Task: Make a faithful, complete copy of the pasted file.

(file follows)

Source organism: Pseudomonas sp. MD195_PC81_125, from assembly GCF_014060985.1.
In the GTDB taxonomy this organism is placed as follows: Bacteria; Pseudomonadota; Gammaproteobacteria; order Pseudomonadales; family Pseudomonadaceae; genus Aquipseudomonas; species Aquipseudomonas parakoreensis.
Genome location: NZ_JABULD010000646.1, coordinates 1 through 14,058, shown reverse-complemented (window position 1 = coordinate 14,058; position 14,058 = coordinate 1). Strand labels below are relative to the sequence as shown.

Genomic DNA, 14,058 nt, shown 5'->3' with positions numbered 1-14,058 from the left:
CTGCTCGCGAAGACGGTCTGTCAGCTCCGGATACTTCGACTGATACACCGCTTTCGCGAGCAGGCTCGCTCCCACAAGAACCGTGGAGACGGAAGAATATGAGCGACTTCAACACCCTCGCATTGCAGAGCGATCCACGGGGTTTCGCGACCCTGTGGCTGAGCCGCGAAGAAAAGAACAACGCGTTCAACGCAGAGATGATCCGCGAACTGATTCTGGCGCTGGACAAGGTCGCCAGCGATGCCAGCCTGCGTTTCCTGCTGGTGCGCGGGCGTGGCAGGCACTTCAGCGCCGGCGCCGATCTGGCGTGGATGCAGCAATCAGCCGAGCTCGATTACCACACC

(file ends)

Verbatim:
Source organism: Pseudomonas sp. MD195_PC81_125, from assembly GCF_014060985.1.
In the GTDB taxonomy this organism is placed as follows: Bacteria; Pseudomonadota; Gammaproteobacteria; order Pseudomonadales; family Pseudomonadaceae; genus Aquipseudomonas; species Aquipseudomonas parakoreensis.
Genome location: NZ_JABULD010000646.1, coordinates 1 through 14,058, shown reverse-complemented (window position 1 = coordinate 14,058; position 14,058 = coordinate 1). Strand labels below are relative to the sequence as shown.

Genomic DNA, 14,058 nt, shown 5'->3' with positions numbered 1-14,058 from the left:
CTGCTCGCGAAGACGGTCTGTCAGCTCCGGATACTTCGACTGATACACCGCTTTCGCGAGCAGGCTCGCTCCCACAAGAACCGTGGAGACGGAAGAATATGAGCGACTTCAACACCCTCGCATTGCAGAGCGATCCACGGGGTTTCGCGACCCTGTGGCTGAGCCGCGAAGAAAAGAACAACGCGTTCAACGCAGAGATGATCCGCGAACTGATTCTGGCGCTGGACAAGGTCGCCAGCGATGCCAGCCTGCGTTTCCTGCTGGTGCGCGGGCGTGGCAGGCACTTCAGCGCCGGCGCCGATCTGGCGTGGATGCAGCAATCAGCCGAGCTCGATTACCACACC